Magnesium Oxide is the form most supplement consumers are familiar with as it is what is found in standard multivitamins. Magnesium Oxide is a potent form of Magnesium and is often used to raise pH levels in compounds that lack acid. However, Magnesium Oxide is not readily absorbed into the bloodstream according to Albion Minerals – a recognized leader in the science of mineral nutrition. Albion’s analysis of Magnesium Oxide concluded that “driving up the pH in the vicinity of the absorption site could be contributing to magnesium oxide’s poor bioavailability.”
The U.S. Government’s Medline Plus website has acknowledged heartburn and acid digestion as two medical issues that some people attempt to remedy with Magnesium Oxide. In addition to using it as an antacid, Magnesium Oxide may also be used as a laxative for short term bowel emptying purposes.
This form of Magnesium is comprised of citric acid, a common ingredient in the food industry that is used to preserve food and enhance flavors. It is among the most popular forms of Magnesium due to its accessible nature and relatively inexpensive price tag.
One notable benefit of Magnesium Citrate is its more bioavailable than other forms such as Magnesium Oxide and amino acid-chelate. One study concluded that “a daily supplementation with Mg citrate shows superior bioavailability after 60 days of treatment when compared with other treatments studied.”
Another notable form of this mineral is Magnesium Chloride. Similar to citrate, this variation of Magnesium is relatively cheap. However, due to a lack of clinical testing, it remains unclear as to just how bioavailable this particular Magnesium form is.
This compound is made up of one Magnesium ion and two chloride ions. Magnesium Chloride is often featured in skin creams and lotions that claim to relax muscles, but the scientific evidence for this claim is limited as well.
Magnesium Sulfate, or Epson Salt, may look similar to common table salt due to its white color and course texture. It is used as a remedy for constipation but features an unpleasant taste that may cause you to seek an alternative solution.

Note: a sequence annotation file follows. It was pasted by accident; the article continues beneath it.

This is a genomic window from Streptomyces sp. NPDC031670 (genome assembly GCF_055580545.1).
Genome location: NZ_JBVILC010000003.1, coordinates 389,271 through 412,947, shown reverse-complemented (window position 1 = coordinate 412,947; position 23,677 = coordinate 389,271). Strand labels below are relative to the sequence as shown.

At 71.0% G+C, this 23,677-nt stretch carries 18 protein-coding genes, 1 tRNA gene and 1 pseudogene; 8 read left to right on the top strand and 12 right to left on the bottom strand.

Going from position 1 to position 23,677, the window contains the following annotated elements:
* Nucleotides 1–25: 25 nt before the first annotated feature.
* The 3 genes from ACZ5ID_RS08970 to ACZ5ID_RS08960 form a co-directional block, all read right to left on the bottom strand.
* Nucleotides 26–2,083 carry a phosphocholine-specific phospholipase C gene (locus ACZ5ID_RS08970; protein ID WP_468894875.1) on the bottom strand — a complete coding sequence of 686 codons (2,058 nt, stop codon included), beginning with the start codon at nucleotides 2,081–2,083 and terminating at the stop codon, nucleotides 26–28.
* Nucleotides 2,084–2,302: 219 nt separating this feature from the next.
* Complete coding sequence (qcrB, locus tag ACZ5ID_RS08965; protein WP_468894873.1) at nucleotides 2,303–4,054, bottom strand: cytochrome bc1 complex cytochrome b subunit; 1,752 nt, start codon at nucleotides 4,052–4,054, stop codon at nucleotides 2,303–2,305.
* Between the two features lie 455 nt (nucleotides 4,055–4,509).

Like Magnesium Chloride, Magnesium Sulfate is used to smooth aches and pains in muscles, but there isn’t enough evidence to make the claim that this particular form of Magnesium does such a thing. A major roadblock is the fact that there isn’t enough suitable evidence that proves Magnesium Sulfate is well-absorbed by skin.
Sulfate is among the least expensive types of Magnesium, as a quick Google search gives you quick access to a multitude of cheap options.
Magnesium Bisglycinate Chelate Buffered
The final type of Magnesium to discuss is Bisglycinate Chelate Buffered. This highly efficient and absorbable form of Magnesium yields 18% elemental Magnesium – a stark contrast when compared to the other types we’ve discussed.
According to Albion Minerals, Magnesium Bisglycinate Chelate Buffered delivers 18 mg of elemental Mg per 100 grams of the product. The same source states the glycine found in this type of Magnesium acts as a “powerful buffer that slows the rate of increase of small intestinal luminal pH.” Unlike Magnesium Oxide, Magnesium Bisglycinate Chelate Buffered reduces the pH at the surface of the intestine.
In turn, this offers more advantages than ordinary Magnesium. The buffering effect of glycine helps make this particular form of Magnesium more bioavailable and efficient. In short, this special kind of Magnesium is gentler on the stomach and less likely to lead to digestive issues.
The Bottom Line
The significance of Magnesium for general health as well as specific biological functions and areas of concern should not be overlooked. Unfortunately, many factors contribute to the nationwide deficiency. Whether it be the media, food choices, or other issues, we should take it upon ourselves to educate and inform ourselves and other people about Magnesium. After all, it is considered one of the most important minerals and is vital for your health every day!